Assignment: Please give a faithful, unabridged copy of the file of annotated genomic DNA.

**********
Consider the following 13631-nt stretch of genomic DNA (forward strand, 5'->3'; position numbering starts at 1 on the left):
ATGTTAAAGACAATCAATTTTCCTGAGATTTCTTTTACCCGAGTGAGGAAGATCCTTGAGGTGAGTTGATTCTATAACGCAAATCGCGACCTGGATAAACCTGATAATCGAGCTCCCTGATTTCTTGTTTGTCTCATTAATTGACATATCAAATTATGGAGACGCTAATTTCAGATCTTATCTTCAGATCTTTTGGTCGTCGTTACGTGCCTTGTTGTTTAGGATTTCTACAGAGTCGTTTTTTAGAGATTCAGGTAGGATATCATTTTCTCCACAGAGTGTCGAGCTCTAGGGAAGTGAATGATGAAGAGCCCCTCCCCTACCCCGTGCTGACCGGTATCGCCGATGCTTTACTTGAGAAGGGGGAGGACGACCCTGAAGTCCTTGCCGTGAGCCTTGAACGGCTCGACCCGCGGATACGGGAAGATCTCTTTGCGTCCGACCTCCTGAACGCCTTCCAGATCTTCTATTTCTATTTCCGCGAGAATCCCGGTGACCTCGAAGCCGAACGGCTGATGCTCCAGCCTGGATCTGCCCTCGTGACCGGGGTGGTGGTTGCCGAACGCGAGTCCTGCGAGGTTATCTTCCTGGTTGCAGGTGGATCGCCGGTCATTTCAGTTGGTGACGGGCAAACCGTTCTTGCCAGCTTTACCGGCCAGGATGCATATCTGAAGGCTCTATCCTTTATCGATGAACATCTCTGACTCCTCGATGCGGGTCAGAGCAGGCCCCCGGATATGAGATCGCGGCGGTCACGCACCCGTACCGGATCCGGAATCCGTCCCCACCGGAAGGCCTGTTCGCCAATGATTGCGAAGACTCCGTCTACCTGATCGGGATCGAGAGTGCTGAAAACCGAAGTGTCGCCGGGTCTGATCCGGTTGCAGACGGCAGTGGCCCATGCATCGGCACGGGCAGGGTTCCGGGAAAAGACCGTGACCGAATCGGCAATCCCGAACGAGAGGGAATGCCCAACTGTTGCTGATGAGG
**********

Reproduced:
Consider the following 13631-nt stretch of genomic DNA (forward strand, 5'->3'; position numbering starts at 1 on the left):
ATGTTAAAGACAATCAATTTTCCTGAGATTTCTTTTACCCGAGTGAGGAAGATCCTTGAGGTGAGTTGATTCTATAACGCAAATCGCGACCTGGATAAACCTGATAATCGAGCTCCCTGATTTCTTGTTTGTCTCATTAATTGACATATCAAATTATGGAGACGCTAATTTCAGATCTTATCTTCAGATCTTTTGGTCGTCGTTACGTGCCTTGTTGTTTAGGATTTCTACAGAGTCGTTTTTTAGAGATTCAGGTAGGATATCATTTTCTCCACAGAGTGTCGAGCTCTAGGGAAGTGAATGATGAAGAGCCCCTCCCCTACCCCGTGCTGACCGGTATCGCCGATGCTTTACTTGAGAAGGGGGAGGACGACCCTGAAGTCCTTGCCGTGAGCCTTGAACGGCTCGACCCGCGGATACGGGAAGATCTCTTTGCGTCCGACCTCCTGAACGCCTTCCAGATCTTCTATTTCTATTTCCGCGAGAATCCCGGTGACCTCGAAGCCGAACGGCTGATGCTCCAGCCTGGATCTGCCCTCGTGACCGGGGTGGTGGTTGCCGAACGCGAGTCCTGCGAGGTTATCTTCCTGGTTGCAGGTGGATCGCCGGTCATTTCAGTTGGTGACGGGCAAACCGTTCTTGCCAGCTTTACCGGCCAGGATGCATATCTGAAGGCTCTATCCTTTATCGATGAACATCTCTGACTCCTCGATGCGGGTCAGAGCAGGCCCCCGGATATGAGATCGCGGCGGTCACGCACCCGTACCGGATCCGGAATCCGTCCCCACCGGAAGGCCTGTTCGCCAATGATTGCGAAGACTCCGTCTACCTGATCGGGATCGAGAGTGCTGAAAACCGAAGTGTCGCCGGGTCTGATCCGGTTGCAGACGGCAGTGGCCCATGCATCGGCACGGGCAGGGTTCCGGGAAAAGACCGTGACCGAATCGGCAATCCCGAACGAGAGGGAATGCCCAACTGTTGCTGATGAGG